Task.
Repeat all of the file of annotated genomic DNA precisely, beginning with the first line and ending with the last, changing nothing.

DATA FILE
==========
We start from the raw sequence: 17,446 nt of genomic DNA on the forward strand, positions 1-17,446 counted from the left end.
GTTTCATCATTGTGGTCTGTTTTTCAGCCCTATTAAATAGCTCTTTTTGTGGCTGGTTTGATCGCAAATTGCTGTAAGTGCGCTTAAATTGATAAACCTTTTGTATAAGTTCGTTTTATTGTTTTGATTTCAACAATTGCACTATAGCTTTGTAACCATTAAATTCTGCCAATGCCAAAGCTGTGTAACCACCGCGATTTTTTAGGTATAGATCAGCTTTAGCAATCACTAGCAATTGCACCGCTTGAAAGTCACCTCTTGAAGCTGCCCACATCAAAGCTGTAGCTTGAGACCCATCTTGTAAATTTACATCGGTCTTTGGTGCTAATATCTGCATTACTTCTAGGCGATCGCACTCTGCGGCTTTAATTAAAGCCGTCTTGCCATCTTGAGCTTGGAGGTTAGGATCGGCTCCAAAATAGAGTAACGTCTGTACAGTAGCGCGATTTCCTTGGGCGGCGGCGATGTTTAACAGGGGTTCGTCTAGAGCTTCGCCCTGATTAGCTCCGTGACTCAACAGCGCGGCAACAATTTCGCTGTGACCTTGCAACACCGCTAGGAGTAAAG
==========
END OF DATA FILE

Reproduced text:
We start from the raw sequence: 17,446 nt of genomic DNA on the forward strand, positions 1-17,446 counted from the left end.
GTTTCATCATTGTGGTCTGTTTTTCAGCCCTATTAAATAGCTCTTTTTGTGGCTGGTTTGATCGCAAATTGCTGTAAGTGCGCTTAAATTGATAAACCTTTTGTATAAGTTCGTTTTATTGTTTTGATTTCAACAATTGCACTATAGCTTTGTAACCATTAAATTCTGCCAATGCCAAAGCTGTGTAACCACCGCGATTTTTTAGGTATAGATCAGCTTTAGCAATCACTAGCAATTGCACCGCTTGAAAGTCACCTCTTGAAGCTGCCCACATCAAAGCTGTAGCTTGAGACCCATCTTGTAAATTTACATCGGTCTTTGGTGCTAATATCTGCATTACTTCTAGGCGATCGCACTCTGCGGCTTTAATTAAAGCCGTCTTGCCATCTTGAGCTTGGAGGTTAGGATCGGCTCCAAAATAGAGTAACGTCTGTACAGTAGCGCGATTTCCTTGGGCGGCGGCGATGTTTAACAGGGGTTCGTCTAGAGCTTCGCCCTGATTAGCTCCGTGACTCAACAGCGCGGCAACAATTTCGCTGTGACCTTGCAACACCGCTAGGAGTAAAG